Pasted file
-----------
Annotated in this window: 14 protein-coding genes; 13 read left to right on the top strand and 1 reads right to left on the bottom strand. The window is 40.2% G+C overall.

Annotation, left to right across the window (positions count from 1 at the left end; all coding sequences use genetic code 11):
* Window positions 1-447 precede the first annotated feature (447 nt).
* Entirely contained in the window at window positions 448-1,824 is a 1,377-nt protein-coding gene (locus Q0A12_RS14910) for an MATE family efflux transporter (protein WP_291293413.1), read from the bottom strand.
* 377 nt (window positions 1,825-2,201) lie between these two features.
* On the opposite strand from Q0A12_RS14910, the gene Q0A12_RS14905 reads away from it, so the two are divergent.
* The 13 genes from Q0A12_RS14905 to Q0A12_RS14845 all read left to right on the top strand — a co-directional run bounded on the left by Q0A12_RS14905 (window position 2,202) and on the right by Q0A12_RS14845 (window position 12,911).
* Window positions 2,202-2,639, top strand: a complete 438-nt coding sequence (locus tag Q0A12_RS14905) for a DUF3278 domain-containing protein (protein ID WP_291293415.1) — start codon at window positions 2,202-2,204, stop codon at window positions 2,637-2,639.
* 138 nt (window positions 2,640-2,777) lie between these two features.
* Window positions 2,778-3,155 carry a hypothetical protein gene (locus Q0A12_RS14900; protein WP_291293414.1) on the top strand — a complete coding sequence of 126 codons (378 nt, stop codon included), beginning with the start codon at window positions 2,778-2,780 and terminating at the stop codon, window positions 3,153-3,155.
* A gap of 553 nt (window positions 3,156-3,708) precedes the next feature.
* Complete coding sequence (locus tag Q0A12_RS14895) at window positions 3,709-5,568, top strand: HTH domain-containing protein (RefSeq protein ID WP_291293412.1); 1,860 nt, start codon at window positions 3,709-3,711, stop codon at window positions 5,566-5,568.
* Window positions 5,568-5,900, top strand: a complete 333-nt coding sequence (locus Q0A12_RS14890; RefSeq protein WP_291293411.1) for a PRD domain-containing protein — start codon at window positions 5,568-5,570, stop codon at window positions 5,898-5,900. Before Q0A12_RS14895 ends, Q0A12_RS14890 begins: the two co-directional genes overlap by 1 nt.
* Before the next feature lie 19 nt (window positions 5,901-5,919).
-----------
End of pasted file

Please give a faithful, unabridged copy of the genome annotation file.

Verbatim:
Annotated in this window: 14 protein-coding genes; 13 read left to right on the top strand and 1 reads right to left on the bottom strand. The window is 40.2% G+C overall.

Annotation, left to right across the window (positions count from 1 at the left end; all coding sequences use genetic code 11):
* Window positions 1-447 precede the first annotated feature (447 nt).
* Entirely contained in the window at window positions 448-1,824 is a 1,377-nt protein-coding gene (locus Q0A12_RS14910) for an MATE family efflux transporter (protein WP_291293413.1), read from the bottom strand.
* 377 nt (window positions 1,825-2,201) lie between these two features.
* On the opposite strand from Q0A12_RS14910, the gene Q0A12_RS14905 reads away from it, so the two are divergent.
* The 13 genes from Q0A12_RS14905 to Q0A12_RS14845 all read left to right on the top strand — a co-directional run bounded on the left by Q0A12_RS14905 (window position 2,202) and on the right by Q0A12_RS14845 (window position 12,911).
* Window positions 2,202-2,639, top strand: a complete 438-nt coding sequence (locus tag Q0A12_RS14905) for a DUF3278 domain-containing protein (protein ID WP_291293415.1) — start codon at window positions 2,202-2,204, stop codon at window positions 2,637-2,639.
* 138 nt (window positions 2,640-2,777) lie between these two features.
* Window positions 2,778-3,155 carry a hypothetical protein gene (locus Q0A12_RS14900; protein WP_291293414.1) on the top strand — a complete coding sequence of 126 codons (378 nt, stop codon included), beginning with the start codon at window positions 2,778-2,780 and terminating at the stop codon, window positions 3,153-3,155.
* A gap of 553 nt (window positions 3,156-3,708) precedes the next feature.
* Complete coding sequence (locus tag Q0A12_RS14895) at window positions 3,709-5,568, top strand: HTH domain-containing protein (RefSeq protein ID WP_291293412.1); 1,860 nt, start codon at window positions 3,709-3,711, stop codon at window positions 5,566-5,568.
* Window positions 5,568-5,900, top strand: a complete 333-nt coding sequence (locus Q0A12_RS14890; RefSeq protein WP_291293411.1) for a PRD domain-containing protein — start codon at window positions 5,568-5,570, stop codon at window positions 5,898-5,900. Before Q0A12_RS14895 ends, Q0A12_RS14890 begins: the two co-directional genes overlap by 1 nt.
* Before the next feature lie 19 nt (window positions 5,901-5,919).